And in two recent case studies, Australians diagnosed with bipolar disorder saw noticeable improvements in their mental health after they were given fecal transplants donated by people with more balanced microbiomes. One woman, who had tried more than a dozen medications to treat the disorder with no luck, reportedly became symptom-free over the next five years.

For us to have a true understanding of how altering the human microbiome could influence mental health, there will need to be more robust studies with much larger sample sizes, experts cautioned.

“What is the optimal diet? What is the optimal probiotic? I’m not sure we know what those interventions are yet,” Mazmanian said. “A lot of this is going to be trial and error, and very personalized. You and I might respond to stress differently, and our microbiomes are unique.”

Is the proof in the fermented pudding?

When it comes to boosting your probiotic intake, the general consensus among the researchers I interviewed was that it won’t hurt you. Fermented foods like yogurt, sauerkraut, kimchi and miso are rich in probiotics and, combined with other nutritious foods, may contribute to a healthy gut, and thus to a healthier brain. But probiotic supplements don’t require FDA approval, so it’s hard to know what’s inside those pills (talk with your doctor or naturopath if you want some guidance).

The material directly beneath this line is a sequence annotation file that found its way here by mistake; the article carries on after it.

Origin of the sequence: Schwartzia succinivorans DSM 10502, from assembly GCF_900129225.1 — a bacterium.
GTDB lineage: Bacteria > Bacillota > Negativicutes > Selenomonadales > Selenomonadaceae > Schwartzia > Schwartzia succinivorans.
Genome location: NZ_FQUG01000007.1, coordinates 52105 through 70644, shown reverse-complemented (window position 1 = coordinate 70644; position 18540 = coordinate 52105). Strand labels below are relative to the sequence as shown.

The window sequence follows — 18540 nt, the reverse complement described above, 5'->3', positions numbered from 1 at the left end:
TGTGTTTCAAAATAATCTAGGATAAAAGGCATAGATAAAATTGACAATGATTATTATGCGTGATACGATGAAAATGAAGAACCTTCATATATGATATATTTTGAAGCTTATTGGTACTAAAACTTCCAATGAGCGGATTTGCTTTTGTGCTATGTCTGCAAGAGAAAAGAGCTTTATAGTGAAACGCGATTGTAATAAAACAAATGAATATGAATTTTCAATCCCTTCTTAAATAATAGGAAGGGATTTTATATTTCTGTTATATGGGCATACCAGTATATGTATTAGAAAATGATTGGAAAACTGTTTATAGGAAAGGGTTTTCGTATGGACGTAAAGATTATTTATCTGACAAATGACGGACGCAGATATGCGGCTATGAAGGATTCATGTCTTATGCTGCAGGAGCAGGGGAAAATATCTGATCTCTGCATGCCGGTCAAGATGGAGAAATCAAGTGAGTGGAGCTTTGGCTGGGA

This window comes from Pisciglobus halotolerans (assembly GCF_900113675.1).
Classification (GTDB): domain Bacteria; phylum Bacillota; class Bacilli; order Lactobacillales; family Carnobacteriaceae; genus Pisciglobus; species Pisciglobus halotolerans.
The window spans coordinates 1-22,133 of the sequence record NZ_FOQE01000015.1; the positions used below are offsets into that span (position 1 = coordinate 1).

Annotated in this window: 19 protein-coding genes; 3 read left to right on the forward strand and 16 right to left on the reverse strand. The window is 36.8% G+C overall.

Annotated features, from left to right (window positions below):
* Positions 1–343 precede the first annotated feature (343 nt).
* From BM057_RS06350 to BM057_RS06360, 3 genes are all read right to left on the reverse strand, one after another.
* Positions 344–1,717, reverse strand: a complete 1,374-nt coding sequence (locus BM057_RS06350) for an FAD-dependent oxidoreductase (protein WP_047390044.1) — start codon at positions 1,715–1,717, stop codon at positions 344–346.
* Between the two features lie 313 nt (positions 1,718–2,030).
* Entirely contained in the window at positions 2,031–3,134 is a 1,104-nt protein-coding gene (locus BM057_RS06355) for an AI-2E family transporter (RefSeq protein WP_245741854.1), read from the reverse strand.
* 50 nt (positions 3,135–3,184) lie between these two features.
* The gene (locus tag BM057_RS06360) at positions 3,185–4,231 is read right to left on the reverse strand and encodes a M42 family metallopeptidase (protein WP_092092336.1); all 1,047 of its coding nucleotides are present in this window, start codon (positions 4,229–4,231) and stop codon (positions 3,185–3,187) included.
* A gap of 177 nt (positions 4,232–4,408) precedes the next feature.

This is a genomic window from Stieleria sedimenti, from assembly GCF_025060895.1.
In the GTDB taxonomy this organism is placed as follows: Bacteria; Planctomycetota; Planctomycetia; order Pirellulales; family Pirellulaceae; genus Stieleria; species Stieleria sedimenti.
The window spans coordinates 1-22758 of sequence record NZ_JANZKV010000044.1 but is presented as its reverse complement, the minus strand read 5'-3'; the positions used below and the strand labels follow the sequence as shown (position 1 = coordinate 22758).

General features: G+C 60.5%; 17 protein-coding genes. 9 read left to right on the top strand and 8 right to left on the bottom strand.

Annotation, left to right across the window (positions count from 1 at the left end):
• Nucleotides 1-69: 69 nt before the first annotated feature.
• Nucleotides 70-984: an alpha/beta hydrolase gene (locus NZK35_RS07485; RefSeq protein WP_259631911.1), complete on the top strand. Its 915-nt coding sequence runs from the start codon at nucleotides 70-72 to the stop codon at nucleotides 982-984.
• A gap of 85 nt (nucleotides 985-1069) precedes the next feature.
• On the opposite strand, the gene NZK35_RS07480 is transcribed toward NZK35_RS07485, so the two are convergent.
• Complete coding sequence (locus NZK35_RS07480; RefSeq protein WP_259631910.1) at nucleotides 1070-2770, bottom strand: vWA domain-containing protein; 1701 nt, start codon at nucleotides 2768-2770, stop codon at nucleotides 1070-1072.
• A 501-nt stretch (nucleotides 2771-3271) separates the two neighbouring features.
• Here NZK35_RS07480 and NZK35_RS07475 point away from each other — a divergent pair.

Though the research still has a long way to go, some doctors are already folding gut health into their treatment plans. The emerging field of nutritional psychiatry asks patients to consume more nutritious foods — namely grains and plants packed with vitamins, minerals, antioxidants, fiber and pre- and probiotics — potentially to reduce inflammation and boost mood.